The question being asked across South Africa is when does the right to free speech become overpowered by the right to human dignity. Following the end of the apartheid regime in the country the right to human dignity was included in the constitution to make sure the people of South Africa were protected in the future. Now users of Twitter and Facebook have combined to target those who post offensive and racist content in a bid to bring them to the attention of the public; this movement is known as Woke Twitter and has spread across the world.
Legal analyst Brenda Wardle has now set out what she believes is the case against the three latest posters suspected of posting racist material to social media. Wardle came to prominence around the world with her legal experience during the Oscar Pistorius trial when she became a well known figure for global media corporations to interview over the issues raised during the trial.
Wardle has now weighed into the Woke Twitter case with her view that the three suspects who have been charged with racial hatred crimes have given up their right to a free speech defense. Wardle is a well known figure in the South African legal system for the large number of papers she has written that have become the standards for many areas of law. The Woke Twitter case allowed Wardle to investigate constitutional law, which prompted her to judge the right to human dignity outweighs the right to freedom of speech in such cases.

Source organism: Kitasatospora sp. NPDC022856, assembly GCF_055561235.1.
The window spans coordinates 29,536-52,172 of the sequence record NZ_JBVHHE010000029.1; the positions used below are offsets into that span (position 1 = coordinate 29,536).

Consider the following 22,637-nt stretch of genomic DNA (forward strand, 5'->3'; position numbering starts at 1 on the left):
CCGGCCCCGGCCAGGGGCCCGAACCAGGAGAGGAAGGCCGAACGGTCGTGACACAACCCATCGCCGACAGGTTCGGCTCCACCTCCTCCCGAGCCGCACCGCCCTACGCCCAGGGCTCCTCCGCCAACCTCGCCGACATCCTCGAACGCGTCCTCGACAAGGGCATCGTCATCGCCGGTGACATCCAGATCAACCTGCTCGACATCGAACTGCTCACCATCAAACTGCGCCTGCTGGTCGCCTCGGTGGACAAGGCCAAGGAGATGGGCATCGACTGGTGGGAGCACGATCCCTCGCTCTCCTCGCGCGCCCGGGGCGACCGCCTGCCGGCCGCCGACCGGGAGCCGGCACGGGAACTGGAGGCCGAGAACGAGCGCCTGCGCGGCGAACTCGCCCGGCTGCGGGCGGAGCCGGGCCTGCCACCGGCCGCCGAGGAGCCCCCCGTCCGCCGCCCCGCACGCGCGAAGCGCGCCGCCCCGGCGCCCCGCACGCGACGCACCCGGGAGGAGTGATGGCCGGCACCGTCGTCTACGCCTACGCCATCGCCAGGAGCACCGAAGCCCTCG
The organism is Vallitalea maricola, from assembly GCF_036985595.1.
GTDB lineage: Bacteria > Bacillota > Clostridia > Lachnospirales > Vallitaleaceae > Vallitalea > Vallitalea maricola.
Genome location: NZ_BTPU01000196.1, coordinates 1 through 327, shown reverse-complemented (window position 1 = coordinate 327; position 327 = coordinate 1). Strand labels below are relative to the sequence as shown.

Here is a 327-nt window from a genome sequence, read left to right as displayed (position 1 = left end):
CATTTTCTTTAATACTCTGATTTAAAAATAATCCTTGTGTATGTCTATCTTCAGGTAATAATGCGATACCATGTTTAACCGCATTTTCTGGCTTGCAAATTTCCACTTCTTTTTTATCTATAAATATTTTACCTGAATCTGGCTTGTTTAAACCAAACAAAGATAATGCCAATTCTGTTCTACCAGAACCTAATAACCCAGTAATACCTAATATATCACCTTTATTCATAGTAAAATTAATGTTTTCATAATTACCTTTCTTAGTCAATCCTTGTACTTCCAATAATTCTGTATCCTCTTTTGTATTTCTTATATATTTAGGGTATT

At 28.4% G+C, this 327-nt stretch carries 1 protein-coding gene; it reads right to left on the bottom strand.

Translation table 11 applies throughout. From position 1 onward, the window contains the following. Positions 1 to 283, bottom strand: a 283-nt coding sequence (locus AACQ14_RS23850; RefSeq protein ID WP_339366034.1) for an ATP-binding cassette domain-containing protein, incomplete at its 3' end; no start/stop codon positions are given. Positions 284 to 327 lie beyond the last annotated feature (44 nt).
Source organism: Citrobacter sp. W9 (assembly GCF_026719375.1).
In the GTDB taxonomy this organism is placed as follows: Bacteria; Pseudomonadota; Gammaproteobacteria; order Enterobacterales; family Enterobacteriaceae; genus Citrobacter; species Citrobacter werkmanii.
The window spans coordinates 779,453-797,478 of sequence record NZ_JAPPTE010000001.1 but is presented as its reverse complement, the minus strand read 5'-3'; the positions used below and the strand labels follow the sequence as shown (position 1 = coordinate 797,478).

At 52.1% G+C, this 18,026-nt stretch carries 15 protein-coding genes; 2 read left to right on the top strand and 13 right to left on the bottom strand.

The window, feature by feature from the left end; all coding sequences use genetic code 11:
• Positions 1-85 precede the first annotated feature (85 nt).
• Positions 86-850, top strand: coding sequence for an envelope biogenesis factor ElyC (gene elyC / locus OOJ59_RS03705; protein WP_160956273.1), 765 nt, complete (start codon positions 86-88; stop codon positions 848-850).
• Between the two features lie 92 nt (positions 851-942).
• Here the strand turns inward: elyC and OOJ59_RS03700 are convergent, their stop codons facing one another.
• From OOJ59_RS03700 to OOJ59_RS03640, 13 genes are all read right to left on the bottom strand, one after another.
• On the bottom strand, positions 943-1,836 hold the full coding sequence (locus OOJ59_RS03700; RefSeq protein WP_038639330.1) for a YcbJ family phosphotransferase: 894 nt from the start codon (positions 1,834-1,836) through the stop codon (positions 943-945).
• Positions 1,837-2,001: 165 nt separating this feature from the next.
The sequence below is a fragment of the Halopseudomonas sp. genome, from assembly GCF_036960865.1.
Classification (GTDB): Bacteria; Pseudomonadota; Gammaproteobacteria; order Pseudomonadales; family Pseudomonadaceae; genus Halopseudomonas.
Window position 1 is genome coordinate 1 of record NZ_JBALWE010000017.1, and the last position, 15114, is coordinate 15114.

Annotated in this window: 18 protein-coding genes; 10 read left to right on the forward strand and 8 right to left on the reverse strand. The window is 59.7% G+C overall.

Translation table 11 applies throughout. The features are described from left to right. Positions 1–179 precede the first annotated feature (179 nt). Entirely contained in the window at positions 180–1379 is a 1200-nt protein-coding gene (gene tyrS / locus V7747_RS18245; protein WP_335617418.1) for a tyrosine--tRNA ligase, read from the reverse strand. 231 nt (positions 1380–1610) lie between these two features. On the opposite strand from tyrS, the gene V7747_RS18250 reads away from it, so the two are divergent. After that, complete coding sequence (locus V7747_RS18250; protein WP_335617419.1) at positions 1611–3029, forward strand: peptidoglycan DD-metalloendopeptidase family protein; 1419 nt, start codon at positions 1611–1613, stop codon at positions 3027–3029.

The Woke Twitter movement has become something of a global phenomenon with the political aspect of social media being explored by activists around the world. In the latest case in South Africa three posters were spotted by Twitter and Facebook users conversing in what was believed to be a racist fashion; Woke Twitter users reported these posts to police and social media companies resulting in the three facing criminal charges. Although the Woke Twitter movement has been credited with doing much good work around the world reports of threats being made against the family members of one of the posters has made some question the impact of the movement.
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